Financial Disclosures: None declared.
Acknowledgments: We thank all participating investigators and study nurses of the Finnsepsis study.
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Katri Saukkonen,  * Paivi Lakkisto, [2,4] Ville Pettila,  Marjut Varpula,  Sari Karlsson,  Esko Ruokonen,  Kari Pulkki,  for the Finnsepsis Study Group
 Departments of Medicine and Emergency Care, Helsinki University Central Hospital, Helsinki, Finland;  Department of Clinical Chemistry, Helsinki University Central Hospital, Helsinki, Finland;  Department of Surgery, Intensive Care Unit, Helsinki University Central Hospital, Helsinki, Finland;  Minerva Research Institute, Helsinki, Finland;  Department of Intensive Care Medicine, Tampere University Hospital, Tampere, Finland;  Department of Anesthesiology and Intensive Care Medicine, Kuopio University Hospital, Kuopio, Finland.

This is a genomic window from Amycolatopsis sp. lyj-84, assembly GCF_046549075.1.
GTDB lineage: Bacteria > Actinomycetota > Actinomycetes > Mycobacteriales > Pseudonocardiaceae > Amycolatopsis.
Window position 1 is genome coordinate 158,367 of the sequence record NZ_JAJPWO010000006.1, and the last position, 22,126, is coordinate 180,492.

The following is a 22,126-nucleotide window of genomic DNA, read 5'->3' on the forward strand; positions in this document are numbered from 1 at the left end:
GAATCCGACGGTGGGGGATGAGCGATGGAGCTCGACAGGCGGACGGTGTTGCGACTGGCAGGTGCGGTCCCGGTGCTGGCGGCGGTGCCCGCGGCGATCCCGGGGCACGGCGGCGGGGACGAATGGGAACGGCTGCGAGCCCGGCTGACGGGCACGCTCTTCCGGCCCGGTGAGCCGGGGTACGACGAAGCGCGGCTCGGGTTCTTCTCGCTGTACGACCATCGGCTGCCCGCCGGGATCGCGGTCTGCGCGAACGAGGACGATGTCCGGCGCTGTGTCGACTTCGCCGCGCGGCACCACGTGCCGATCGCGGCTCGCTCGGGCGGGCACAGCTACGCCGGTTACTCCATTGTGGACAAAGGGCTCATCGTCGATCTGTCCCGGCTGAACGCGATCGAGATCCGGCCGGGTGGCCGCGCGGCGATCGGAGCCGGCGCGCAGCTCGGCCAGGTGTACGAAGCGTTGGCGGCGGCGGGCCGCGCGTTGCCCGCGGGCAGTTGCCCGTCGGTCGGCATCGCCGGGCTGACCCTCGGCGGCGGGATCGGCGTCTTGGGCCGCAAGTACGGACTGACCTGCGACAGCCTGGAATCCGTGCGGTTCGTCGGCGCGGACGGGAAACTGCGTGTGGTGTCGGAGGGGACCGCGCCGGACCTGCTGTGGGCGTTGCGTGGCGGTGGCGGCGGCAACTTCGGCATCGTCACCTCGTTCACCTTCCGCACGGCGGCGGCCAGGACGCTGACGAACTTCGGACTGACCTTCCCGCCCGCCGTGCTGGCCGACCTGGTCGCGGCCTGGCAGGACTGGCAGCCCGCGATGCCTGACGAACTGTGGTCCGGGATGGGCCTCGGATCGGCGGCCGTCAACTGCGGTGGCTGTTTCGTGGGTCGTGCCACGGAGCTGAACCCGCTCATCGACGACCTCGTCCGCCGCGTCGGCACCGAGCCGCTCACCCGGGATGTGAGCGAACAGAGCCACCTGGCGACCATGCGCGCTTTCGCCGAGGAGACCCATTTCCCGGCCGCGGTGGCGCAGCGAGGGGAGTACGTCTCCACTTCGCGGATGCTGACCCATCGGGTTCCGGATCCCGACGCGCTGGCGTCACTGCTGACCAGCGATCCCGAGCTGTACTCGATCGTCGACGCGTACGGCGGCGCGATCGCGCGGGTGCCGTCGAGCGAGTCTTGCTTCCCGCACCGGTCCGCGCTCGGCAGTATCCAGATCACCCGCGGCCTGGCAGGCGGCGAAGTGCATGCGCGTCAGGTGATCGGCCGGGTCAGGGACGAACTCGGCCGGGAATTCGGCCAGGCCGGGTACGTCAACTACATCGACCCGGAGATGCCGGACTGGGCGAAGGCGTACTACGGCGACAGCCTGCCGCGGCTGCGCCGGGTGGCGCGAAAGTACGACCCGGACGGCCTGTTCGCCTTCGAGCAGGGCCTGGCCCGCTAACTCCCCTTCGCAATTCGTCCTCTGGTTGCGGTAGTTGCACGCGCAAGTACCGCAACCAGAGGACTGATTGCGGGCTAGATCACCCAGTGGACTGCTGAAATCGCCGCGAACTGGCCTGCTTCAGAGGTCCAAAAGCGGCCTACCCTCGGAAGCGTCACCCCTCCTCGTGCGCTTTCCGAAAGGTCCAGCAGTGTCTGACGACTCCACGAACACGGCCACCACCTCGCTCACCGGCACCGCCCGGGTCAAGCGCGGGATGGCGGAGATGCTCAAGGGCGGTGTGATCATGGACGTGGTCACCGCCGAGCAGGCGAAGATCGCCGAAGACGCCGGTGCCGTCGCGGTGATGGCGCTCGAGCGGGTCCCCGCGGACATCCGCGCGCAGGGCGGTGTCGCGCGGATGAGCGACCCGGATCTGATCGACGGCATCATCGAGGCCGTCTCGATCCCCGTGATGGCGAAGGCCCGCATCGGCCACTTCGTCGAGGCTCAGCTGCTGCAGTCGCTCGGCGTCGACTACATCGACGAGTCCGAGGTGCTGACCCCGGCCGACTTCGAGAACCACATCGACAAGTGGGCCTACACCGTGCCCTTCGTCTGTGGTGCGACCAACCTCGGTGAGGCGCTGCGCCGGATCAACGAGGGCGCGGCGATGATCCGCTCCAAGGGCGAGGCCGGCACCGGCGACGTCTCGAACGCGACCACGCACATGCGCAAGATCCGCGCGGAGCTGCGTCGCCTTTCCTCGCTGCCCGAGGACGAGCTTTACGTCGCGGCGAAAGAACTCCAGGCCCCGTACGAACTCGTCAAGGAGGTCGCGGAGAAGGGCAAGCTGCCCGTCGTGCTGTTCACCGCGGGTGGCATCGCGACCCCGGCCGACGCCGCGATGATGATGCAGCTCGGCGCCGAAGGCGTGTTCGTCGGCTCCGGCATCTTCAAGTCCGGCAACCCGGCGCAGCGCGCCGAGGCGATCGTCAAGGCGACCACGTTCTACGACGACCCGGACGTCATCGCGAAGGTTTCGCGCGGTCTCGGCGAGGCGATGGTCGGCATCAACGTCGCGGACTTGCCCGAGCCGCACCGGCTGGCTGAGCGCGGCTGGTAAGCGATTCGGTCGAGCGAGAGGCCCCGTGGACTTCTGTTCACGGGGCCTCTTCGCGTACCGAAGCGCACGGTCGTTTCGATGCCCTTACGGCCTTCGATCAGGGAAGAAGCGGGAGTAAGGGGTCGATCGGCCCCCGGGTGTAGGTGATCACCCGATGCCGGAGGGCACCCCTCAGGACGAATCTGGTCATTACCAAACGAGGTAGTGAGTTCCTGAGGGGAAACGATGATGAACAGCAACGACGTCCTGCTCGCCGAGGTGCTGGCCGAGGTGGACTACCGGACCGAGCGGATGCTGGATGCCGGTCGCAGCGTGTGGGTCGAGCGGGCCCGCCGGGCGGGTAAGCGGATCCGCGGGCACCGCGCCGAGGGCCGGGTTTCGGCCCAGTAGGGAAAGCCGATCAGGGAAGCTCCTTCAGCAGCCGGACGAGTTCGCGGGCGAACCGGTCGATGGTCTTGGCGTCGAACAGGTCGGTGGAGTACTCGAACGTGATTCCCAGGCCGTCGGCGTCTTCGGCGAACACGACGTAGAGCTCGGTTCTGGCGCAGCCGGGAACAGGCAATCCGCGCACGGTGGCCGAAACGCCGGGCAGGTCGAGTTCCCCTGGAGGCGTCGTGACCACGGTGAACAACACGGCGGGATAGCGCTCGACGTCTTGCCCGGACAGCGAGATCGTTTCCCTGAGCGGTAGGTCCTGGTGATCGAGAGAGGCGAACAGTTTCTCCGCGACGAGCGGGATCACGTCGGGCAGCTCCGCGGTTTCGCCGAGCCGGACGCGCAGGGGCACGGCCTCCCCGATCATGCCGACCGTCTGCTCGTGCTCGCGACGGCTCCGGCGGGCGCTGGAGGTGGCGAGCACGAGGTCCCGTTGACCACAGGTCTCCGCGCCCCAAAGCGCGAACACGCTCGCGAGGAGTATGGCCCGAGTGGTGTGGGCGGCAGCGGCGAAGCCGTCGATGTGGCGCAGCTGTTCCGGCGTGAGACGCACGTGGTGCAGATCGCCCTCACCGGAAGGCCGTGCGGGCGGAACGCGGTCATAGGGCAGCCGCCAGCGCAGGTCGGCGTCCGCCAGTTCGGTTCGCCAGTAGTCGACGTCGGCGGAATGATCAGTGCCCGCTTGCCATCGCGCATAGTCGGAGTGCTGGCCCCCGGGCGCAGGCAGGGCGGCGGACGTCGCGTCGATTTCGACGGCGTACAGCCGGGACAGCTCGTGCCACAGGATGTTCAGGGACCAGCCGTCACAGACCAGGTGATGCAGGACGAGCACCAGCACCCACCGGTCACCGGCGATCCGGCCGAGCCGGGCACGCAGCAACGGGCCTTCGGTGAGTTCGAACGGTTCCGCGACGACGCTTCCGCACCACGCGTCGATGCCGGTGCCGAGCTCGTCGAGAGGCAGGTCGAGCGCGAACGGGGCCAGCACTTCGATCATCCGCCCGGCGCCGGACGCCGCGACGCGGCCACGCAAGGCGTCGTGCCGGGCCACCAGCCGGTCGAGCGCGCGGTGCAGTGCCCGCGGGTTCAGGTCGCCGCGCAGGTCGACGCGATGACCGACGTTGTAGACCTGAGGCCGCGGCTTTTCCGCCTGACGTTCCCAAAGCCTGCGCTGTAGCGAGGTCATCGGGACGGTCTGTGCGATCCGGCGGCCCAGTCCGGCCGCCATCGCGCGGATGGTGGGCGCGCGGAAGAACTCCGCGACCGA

* Address correspondence to this author at: Ilmarinkatu 8 A 18, 00100 Helsinki, Finland. e-mail firstname.lastname@example.org.
Received November 26, 2007; accepted March 5, 2008. Previously published online at DOI: 10.1373/clinchem.2007.101030
 Nonstandard abbreviations: ICU, intensive care unit; SAPS, Simplified Acute Physiology Score; APACHE, Acute Physiology and Chronic Health Evaluation; SOFA, Sequential Organ Failure Assessment; GE, genome equivalent; IQR, interquartile range; AUC, area under the curve.